Greater Napanee nixes greater public input on property standards

Adam Prudhomme
Beaver Staff

Concerns over property standards will remain the town’s responsibility for the immediate future.

Greater Napanee council voted to keep their current system in place at their last council meeting, choosing to reject a motion put forward by councillor Carol Harvey which supported the notion of forming a new committee with citizen input.

Instead the town will continue to operate with its own committee, made of the elected members of council and the town’s bylaw enforcement staff.

The idea of a citizen- formed committee was presented to council last month as members of the public expressed disappointment over properties in town they felt weren’t being properly maintained. They noted that these buildings both negatively affected the town’s reputation as well as the property values of the houses around them.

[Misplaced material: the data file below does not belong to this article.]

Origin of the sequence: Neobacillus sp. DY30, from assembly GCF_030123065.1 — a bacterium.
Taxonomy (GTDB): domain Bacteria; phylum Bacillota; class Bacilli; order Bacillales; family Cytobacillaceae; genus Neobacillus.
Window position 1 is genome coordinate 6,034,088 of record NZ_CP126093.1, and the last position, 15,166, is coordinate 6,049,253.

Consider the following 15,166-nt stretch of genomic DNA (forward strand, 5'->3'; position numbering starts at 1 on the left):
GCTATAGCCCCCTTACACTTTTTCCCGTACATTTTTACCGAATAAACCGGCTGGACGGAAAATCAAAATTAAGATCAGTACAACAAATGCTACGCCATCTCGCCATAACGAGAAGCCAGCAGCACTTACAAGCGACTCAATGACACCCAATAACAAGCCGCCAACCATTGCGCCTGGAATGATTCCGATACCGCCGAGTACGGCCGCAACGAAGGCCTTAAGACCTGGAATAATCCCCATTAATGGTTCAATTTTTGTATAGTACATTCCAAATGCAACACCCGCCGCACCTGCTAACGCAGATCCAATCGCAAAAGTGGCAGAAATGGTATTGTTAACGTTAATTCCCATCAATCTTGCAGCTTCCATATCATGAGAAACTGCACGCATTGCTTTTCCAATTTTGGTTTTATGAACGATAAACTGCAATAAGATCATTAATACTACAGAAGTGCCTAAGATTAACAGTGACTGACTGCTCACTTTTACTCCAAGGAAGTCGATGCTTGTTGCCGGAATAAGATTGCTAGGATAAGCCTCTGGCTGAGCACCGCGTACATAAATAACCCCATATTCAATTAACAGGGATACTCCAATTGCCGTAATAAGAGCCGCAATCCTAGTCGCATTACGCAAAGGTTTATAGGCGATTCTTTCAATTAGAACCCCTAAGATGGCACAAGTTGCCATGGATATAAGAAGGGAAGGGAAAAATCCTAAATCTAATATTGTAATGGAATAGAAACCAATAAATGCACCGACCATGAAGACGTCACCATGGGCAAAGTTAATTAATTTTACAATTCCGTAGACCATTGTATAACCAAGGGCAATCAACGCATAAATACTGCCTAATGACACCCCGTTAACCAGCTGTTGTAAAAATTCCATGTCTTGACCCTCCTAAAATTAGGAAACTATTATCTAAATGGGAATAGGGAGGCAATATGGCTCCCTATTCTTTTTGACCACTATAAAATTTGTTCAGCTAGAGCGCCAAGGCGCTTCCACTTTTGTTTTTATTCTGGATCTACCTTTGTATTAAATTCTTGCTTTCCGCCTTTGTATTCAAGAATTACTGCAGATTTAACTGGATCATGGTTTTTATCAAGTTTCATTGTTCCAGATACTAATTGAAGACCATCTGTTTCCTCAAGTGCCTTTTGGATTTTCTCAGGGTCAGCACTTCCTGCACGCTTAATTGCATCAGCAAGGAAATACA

Chief administrative officer Ray Callery expressed optimism that the town was now better equipped to handle those issues now that they’ve hired Michael Nobes as director of development services, filling a position that had been vacant for two years. He also added that the town’s communication intern, Brianna Clement, was also on hand to help increase awareness of property standards through social media.

Callery also noted that compliance for most property standard complaints already have a high compliance rate.

“I think that we have all those things covered in our current process without another group over seeing it,” councillor Roger Cole said, expressing his support for keeping things the way they were compared to forming a new property standards committee. “I don’t think we need another layer.”

Councillor Shaune Lucas said he was originally in favour of Harvey’s motion until he learned that council already has the authority to bring property standard committee concerns filed by citizens to the attention of the bylaw officers. He says that may encourage residents who otherwise might not want to have their name attached to a complaint to reach out to a councillor.

“I have some concerns about citizens sitting on something like this at this point,” said deputy mayor Marg Isbester. “I don’t want to see it lost. But I can’t support it until we’ve given what we’ve got a chance.”

Isbester noted that should the issue continue to be a problem, she’d like to see it brought up again during the next council term.

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